Marion Bermuda Race Start (Photo by Talbot Wilson)

 

By Talbot Wilson

Marion MA- June 9, 2017: Fifty boats are now hard on the wind in Buzzards Bay or just reaching the Atlantic Ocean. They are racing from Marion to Bermuda in the 40th Anniversary of the Marion Bermuda Race. This classic ocean race is always a challenge.

Paul Hubbard skipper of ‘Bermuda Oyster’ (435) the only Bermuda boat in this year’s race got off to one of the best starts of the day leading the 12 Class D entries over the line the second of four starts today.

Hubbard first did this race in 1987. He said, “ Our boat is in good shape. We had a few things break on the delivery up [sailing the 645 miles from Bermuda]. We got that sorted out at the boatyard here.  This year looks to be a good trip shaping up.”

Bermuda Oyster navigator Stephen Benn was primed for the trip at the Thursday night skipper’s briefing at Tabor Academy and the crew reception at the Beverly Yacht club in Marion. He said, “I’m into last minute prep – just looking at all the data I can, as always. The weather forecast looks good, other than the high pressure in Bermuda that promise slow going for the last 100 miles, as usual.”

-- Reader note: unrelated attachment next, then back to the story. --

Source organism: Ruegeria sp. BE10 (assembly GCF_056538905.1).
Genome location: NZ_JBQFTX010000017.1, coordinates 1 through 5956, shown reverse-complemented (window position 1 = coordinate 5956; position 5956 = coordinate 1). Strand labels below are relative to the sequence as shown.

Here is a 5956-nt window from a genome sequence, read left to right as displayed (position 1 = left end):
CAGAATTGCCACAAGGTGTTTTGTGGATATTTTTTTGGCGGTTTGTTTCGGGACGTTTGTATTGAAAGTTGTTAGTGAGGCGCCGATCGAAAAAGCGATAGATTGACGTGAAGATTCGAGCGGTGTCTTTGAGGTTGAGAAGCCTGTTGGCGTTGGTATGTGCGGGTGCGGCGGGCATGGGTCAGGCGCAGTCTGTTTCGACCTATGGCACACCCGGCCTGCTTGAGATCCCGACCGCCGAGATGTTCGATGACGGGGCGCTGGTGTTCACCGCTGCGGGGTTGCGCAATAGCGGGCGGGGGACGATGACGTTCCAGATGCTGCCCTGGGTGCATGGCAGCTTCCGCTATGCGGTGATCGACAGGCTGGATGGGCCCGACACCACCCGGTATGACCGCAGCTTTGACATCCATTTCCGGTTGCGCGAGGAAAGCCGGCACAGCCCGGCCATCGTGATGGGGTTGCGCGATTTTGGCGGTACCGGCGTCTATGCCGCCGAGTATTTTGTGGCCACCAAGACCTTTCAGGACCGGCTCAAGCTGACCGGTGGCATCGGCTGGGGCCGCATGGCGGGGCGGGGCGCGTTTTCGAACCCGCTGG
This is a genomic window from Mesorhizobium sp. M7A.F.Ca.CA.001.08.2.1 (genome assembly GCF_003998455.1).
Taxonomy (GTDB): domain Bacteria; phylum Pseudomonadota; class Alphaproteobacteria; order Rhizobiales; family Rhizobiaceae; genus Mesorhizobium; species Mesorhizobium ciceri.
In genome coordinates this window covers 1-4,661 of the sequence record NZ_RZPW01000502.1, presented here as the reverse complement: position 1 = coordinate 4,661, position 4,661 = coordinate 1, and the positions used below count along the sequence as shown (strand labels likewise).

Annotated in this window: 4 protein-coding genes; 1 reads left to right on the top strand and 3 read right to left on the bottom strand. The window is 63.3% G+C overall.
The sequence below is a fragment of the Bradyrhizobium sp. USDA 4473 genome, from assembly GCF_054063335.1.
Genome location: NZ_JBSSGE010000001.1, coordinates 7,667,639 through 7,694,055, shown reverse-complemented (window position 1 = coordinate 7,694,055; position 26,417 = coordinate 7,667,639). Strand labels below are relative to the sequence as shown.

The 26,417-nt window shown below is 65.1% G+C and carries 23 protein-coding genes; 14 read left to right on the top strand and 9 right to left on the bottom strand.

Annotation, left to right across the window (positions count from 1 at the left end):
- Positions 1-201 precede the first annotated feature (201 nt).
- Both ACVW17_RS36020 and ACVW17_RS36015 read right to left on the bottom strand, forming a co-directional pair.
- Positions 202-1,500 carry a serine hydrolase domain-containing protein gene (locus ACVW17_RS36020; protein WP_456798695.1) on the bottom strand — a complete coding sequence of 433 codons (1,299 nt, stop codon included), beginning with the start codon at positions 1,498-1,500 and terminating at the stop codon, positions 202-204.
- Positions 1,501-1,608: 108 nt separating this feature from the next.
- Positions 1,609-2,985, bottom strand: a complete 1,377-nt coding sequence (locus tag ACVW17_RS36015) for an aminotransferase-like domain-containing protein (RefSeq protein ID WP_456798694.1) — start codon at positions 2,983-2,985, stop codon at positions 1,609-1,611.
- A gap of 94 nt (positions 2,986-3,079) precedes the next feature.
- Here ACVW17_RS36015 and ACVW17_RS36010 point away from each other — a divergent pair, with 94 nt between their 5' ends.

“When we arrive,” he added, “It could be a bit of a parking lot out there maybe 100 miles from Bermuda. The Gulf Steam should be pretty straightforward this year. This will be more of a wind race than a current race.”

Hubbard has a crew of regulars aboard— Barbara and John Ashfield from the UK. Steve Musicant, Stephen Benn and Royal Hamilton Amateur Dinghy Club [RHADC]  Commodore Neil Redburn, and new crew member Scott Snyder from Denver, Colorado.

The race got off to a good on time start with a building southwesterly breeze that was about 8kts for the first start at 12:10 EDT for the slower Class D Boats. Winds built to a sunny 15kts by the time the fastest A Class boats got off at 12:55.

Only one boat, the Class C Morris 46 ‘Escapade II’ skippered by Tom Bowler pushed the line and was over early. He had to turn back to re-cross the line. That’s not a happy way to start a 645 nautical mile ocean race.

The scratch [fastest] boat ‘Jambi’, a new Hinckley Bermuda 50 skippered by John Levinson should reach Bermuda by late Monday but that depends on where they park and for how long on the sail to Bermuda.

All of the yachts carry YB Trackers and can be follow on http://yb.tl/mb2017.
Race Blogs will also be posted on Boat Blogs.